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United States Department of Agriculture

Agricultural Research Service

Title: Development of An Oral Vaccine for Escherichia Coli O157:h7

Author
item Nystrom, Evelyn

Submitted to: Immunology Research Workshop
Publication Type: Abstract Only
Publication Acceptance Date: December 2, 2003
Publication Date: December 2, 2003
Citation: NYSTROM, E.A. DEVELOPMENT OF AN ORAL VACCINE FOR ESCHERICHIA COLI O157:H7. ARS IMMUNOLOGY RESEARCH WORKSHOP. 2003. ABSTRACT P. 23.

Technical Abstract: Enterohemorrhagic Escherichia coli (EHEC) O157:H7, a subset of Shiga toxin-producing E. coli (STEC), are the most common infectious cause of bloody diarrhea in the United States. A sequela of this infection, the hemolytic uremic syndrome (HUS), is the primary cause of acute kidney failure in U.S. children. Cattle are major sources of EHEC O157:H7 and other STEC pathogens associated with human infections. Our long-term goal is to identify ways to reduce EHEC infections in cattle, and thus reduce the risk of EHEC disease in humans. One approach, which is the objective of an ongoing collaboration with Alison O'Brien (USUHS, Bethesda, MD), is to develop an inexpensive, effective vaccine that will prevent cattle from becoming infected with EHEC. Intimin is an outer membrane protein of EHEC O157:H7 that is required for colonization of neonatal calves. We hypothesized that an intimin-based vaccination strategy in calves might reduce colonization of cattle with EHEC O157:H7. The demonstration that antibodies against intimin interfere with colonization and intestinal damage in neonatal pigs supports this hypothesis. We transferred the eae gene that encodes for intimin into the tobacco NT-1 cell line and demonstrated that the transformed plant cells produce intimin, that transgenic intimin is immunogenic in mice, and that feeding mice transgenic intimin reduced the length of time these animals shed EHEC O157:H7 following experimental challenge. Our collaborator, Wayne Curtis, recently scaled up the production of intimin-expressing NT-1 cells and the immunogenicity of transgenic intimin in cattle is being tested. The bacterial DNA that encodes for intimin is being modified so that it can be transferred into an edible plant that can be fed to calves and used to test the efficacy of transgenic intimin as an oral vaccine for reducing EHEC infections in cattle. Such a vaccine that reduces O157:H7 levels in cattle would help reduce EHEC infections in humans.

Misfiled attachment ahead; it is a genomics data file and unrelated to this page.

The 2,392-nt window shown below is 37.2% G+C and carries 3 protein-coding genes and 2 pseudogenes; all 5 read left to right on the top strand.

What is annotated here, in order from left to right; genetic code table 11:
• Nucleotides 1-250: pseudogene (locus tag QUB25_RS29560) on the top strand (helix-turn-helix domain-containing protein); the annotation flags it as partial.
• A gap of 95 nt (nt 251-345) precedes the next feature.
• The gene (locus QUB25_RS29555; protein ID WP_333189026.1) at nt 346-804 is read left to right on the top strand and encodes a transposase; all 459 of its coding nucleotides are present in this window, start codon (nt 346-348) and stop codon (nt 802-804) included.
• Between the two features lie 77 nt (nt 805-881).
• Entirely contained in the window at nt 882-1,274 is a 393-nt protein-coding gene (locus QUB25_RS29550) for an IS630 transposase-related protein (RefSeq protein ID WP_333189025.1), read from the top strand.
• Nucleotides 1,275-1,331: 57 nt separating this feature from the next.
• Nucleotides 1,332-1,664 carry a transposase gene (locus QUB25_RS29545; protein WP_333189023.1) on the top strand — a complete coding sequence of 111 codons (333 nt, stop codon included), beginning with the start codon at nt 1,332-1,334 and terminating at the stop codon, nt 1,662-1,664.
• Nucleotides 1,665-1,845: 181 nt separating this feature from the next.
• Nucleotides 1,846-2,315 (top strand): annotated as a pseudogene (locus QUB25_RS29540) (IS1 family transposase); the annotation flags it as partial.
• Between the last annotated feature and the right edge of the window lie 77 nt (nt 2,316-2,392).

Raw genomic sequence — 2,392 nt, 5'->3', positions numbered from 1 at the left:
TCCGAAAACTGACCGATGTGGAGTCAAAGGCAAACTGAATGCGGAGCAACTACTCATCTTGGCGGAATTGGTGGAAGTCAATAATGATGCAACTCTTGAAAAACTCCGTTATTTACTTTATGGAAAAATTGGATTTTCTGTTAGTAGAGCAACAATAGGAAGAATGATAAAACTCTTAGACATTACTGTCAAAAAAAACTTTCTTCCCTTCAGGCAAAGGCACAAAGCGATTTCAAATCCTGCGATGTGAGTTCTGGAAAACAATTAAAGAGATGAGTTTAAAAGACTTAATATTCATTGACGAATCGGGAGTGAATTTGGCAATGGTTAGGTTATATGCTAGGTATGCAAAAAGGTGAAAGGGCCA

Last Modified: 12/26/2014
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